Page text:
|Review by SirFatty||posted 08-24-2013 12:24 PM||9877 views||4 times favorited||21 comments|
Woodworking in the garage has many challenges, space and lack of airflow are two at the top of my list. Another is cleanup. There’s not too much that can be done about space, and I’m stuck with the airflow situation. But cleanup is something that I’m finally getting under control. For example, all the large power tools are mobile, as is the workbench and tool storage. That allows for the garage floor to be swept from one end to the other.
The floor is divided into four sections due the expansion joints, so although not the worst of problems, it is annoying when the debris gets into the cracks. So usually each section swept individually. Not a huge deal, been doing it for a very long time, but it is an annoyance.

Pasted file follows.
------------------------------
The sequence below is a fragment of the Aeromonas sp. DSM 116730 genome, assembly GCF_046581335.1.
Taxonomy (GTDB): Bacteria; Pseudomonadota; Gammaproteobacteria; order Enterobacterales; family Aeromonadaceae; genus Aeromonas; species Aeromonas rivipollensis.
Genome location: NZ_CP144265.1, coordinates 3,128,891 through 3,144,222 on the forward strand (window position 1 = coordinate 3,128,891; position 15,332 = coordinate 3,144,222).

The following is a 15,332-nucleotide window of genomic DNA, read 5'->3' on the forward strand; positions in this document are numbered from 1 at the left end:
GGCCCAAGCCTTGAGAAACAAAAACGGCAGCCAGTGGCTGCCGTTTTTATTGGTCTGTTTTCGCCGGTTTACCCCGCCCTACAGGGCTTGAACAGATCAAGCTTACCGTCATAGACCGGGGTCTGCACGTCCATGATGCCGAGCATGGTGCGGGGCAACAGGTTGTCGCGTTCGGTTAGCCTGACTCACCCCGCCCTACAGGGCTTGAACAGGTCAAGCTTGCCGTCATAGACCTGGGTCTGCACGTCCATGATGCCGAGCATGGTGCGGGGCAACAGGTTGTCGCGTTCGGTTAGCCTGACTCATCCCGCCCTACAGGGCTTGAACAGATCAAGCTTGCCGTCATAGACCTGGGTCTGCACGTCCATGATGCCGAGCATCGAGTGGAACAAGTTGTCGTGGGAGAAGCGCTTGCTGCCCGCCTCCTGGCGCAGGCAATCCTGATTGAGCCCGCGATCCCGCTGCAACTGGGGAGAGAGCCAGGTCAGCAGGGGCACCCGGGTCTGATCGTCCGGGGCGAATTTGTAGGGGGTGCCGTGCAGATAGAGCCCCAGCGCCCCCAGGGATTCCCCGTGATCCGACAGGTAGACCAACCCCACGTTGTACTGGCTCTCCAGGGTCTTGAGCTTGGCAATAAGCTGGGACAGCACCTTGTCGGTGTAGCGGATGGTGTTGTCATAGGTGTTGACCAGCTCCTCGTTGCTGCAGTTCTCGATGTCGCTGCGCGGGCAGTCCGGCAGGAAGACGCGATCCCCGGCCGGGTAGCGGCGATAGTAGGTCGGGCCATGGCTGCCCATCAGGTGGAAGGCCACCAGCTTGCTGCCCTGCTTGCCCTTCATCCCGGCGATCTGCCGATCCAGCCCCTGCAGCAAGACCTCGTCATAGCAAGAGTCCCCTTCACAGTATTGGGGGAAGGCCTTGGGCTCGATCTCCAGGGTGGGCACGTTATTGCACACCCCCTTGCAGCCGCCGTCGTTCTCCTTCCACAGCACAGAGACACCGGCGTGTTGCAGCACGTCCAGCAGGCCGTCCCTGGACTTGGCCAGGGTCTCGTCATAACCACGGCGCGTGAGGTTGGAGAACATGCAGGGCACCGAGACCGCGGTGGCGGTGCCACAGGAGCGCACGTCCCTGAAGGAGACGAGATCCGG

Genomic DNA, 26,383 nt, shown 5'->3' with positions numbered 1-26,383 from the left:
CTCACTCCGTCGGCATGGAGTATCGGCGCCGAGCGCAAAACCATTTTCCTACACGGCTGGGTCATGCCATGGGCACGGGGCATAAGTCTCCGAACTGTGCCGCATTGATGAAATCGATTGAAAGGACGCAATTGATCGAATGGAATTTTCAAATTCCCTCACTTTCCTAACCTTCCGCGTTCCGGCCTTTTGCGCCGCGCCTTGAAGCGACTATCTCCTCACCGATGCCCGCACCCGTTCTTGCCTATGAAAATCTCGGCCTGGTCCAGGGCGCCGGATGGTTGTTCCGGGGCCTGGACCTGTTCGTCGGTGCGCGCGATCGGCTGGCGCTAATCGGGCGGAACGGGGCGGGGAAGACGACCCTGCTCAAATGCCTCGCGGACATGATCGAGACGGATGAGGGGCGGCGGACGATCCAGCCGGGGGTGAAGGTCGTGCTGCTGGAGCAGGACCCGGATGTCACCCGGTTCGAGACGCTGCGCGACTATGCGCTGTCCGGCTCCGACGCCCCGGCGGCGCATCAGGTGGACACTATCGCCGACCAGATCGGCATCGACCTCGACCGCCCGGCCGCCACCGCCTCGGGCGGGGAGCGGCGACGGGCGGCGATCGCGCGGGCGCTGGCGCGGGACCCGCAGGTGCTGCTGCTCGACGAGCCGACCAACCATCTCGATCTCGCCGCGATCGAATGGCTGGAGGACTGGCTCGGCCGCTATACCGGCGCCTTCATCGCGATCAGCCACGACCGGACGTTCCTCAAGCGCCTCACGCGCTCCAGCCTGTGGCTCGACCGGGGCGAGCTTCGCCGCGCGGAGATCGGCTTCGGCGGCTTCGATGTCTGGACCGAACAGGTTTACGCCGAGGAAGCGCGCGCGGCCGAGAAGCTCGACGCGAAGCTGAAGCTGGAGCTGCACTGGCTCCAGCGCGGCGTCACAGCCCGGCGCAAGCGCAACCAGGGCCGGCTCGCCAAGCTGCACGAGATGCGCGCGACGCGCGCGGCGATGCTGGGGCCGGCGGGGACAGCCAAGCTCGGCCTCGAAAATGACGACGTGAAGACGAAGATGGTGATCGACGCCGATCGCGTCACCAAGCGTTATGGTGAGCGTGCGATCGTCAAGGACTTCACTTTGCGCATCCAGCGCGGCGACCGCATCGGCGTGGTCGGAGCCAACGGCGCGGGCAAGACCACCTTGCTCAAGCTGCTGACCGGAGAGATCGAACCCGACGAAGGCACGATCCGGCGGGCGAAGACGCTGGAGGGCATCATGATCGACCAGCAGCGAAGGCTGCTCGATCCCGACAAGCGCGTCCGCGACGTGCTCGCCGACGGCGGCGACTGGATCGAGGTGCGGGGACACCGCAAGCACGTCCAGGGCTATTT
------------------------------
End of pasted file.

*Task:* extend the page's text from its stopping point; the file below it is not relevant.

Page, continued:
One day at work, I noticed the maintenance department using Sikaflex self-leveling sealant on the expansion joints on the shop floor area of a new building we recently acquired. They used quite a lot, since it’s a 30k ft. space, but it installed easily enough and the cost is not unreasonable. I thought I would give it try.
Home Depot has the product in two sizes and two colors. A couple large tubes and one small tube of the grey was needed to complete the floor in this two car garage. The installation was simple, as previously mentioned, but there are a couple precautions. First, make sure the joints are completely cleaned out. A screwdriver and vacuum were used, the driver needed to dislodge dirt and old sawdust that was stuck deep down where the broom was not reaching. And although this product comes in a tube that looks like caulk, it’s not. It comes out much runnier, more like syrup, which is necessary for the self-leveling to work.
Fast-forward a few months: It does indeed make sweeping out the garage much easier and a bonus is that the mobile tools and workbench roll around easier too.
Here are a couple “after” shot, the cars tires and tools seem to have no effect at all. We’ll see what a winter of snow, water and salt do to it.
-- Visit my blog at dave.spalla.com